For the lay public, amyotrophic lateral sclerosis (ALS) appears to be a single disease entity. But clinicians have a front row seat to the heterogeneous clinical presentations that ALS offers up. The differences in presentation make both studying the disease and treating it a challenge.
At the annual meeting of AANEM last fall, Matthew Harms, MD, discussed how this clinical variability can be used to better develop care for ALS.
The goal, according to Harms, is to break ALS into homogenous subgroups so patients can be assigned to the most appropriate treatments and interventions.
Getting to the bottom of clinical variability
To achieve the goals of treatment, we need to determine which patients are at risk for which disease course. Who will have a rapid progression of symptoms? Who will experience early speech loss? Who will require early tracheostomy?
By looking at subgroups who have a similar disease course, researchers hope to determine if the shared characteristics of the members of these groups have biological relevance. Multiple studies are looking at just this information.
Genomic Translation for ALS Care (GTAC)
The GTAC study is summarized like so:
The purpose of this study is to look for abnormal genes and gene expression profiles that help determine why a person develops amyotrophic lateral sclerosis (ALS) and related motor neuron diseases (MND) and why their symptoms present and progress with a particular pattern.
In short, researchers look for specific genetic markers and associate them with variations in the clinical course of the disease. For three years, beginning in 2015, the study followed 1,500 people living with ALS. Researchers collected clinical data, sequenced DNA, and stored blood samples with the goal of stratifying patients for future clinical trials.
Of note, the ALS Association provided $3.5 million in funds for the study, which was raised through the Ice Bucket Challenge—a viral meme that was lots of fun and did some good!
Computer Analysis of Clinical Data
Multiple studies have used data analysis to create computer predictions for the clinical course in subgroups of patients. A 2018 study published in The Lancet Neurology used computer modeling of patients from 14 centers to create an algorithm to predict outcomes. They predicted time between onset of symptoms and non-invasive ventilation for more than 23 h per day, tracheostomy, or death.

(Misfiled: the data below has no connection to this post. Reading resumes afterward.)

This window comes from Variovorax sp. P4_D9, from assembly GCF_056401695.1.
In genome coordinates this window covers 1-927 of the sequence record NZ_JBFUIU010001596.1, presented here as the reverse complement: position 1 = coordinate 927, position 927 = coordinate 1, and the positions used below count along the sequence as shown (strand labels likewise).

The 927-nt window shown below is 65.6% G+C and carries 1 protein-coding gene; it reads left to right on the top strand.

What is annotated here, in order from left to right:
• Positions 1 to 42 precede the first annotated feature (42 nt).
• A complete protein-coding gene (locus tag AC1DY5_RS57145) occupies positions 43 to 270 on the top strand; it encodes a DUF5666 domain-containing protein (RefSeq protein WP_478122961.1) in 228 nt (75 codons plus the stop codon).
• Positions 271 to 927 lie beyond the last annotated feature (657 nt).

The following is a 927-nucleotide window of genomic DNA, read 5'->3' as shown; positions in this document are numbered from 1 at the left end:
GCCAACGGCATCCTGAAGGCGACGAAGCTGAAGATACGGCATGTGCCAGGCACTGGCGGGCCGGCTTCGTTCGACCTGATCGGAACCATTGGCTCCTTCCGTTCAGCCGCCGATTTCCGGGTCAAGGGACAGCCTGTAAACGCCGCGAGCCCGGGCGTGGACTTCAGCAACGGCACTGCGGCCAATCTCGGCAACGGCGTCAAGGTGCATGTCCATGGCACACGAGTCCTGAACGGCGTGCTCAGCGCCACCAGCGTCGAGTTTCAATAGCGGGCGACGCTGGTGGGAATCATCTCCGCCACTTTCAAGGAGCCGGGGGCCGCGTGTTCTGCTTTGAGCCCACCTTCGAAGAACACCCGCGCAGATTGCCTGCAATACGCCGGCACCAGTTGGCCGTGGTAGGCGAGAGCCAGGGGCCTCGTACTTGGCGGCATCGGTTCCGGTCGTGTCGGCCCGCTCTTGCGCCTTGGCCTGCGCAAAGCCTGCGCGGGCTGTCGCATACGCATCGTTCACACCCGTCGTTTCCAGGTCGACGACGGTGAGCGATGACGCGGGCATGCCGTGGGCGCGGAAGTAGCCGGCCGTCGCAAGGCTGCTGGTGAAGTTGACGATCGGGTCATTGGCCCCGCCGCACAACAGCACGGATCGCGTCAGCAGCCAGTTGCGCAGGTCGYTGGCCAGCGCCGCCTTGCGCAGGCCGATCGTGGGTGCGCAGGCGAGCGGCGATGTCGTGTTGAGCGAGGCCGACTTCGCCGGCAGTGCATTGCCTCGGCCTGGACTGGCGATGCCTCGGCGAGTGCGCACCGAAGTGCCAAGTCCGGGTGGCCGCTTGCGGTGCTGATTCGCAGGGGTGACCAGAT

Researchers assessed 16 patient characteristics to create the model, and Harms notes that the predictions were remarkably accurate regarding who would need tracheostomy in earlier stages of the disease.
Crowdsourcing is also coming into play as a way to gather data for analysis. The DREAM-Phil Bowen Prediction Prize4Life Challenge provided a $50,000 prize allowing researchers to use demographics, medical and family history data, functional measures, vital signs, and lab data from patients with ALS in order to predict the progression of disease based on the patient’s current disease status.
Biomarker Discovery Efforts
Body fluid constituents, immune cell profiles, imaging characteristics, electrical properties and other markers are prime targets for understanding who is likely to follow which path once diagnosed with ALS. The earlier these are identified after diagnosis, the better for treatment.
Researchers hope to identify markers that appear earlier in the disease and can be used to guide treatment and planning for patients.
Where We Want to Go
There are many variants of unknown significance in ALS, and this complicates genetic testing. But using genetic testing in combination with what we are learning about the course of disease in various subgroups changes the game. While ALS may appear to be a simple disease or just one disease, clinicians understand the presentation contains huge variety. Now we have researchers making progress, parsing out this variability. We look forward to what is to come.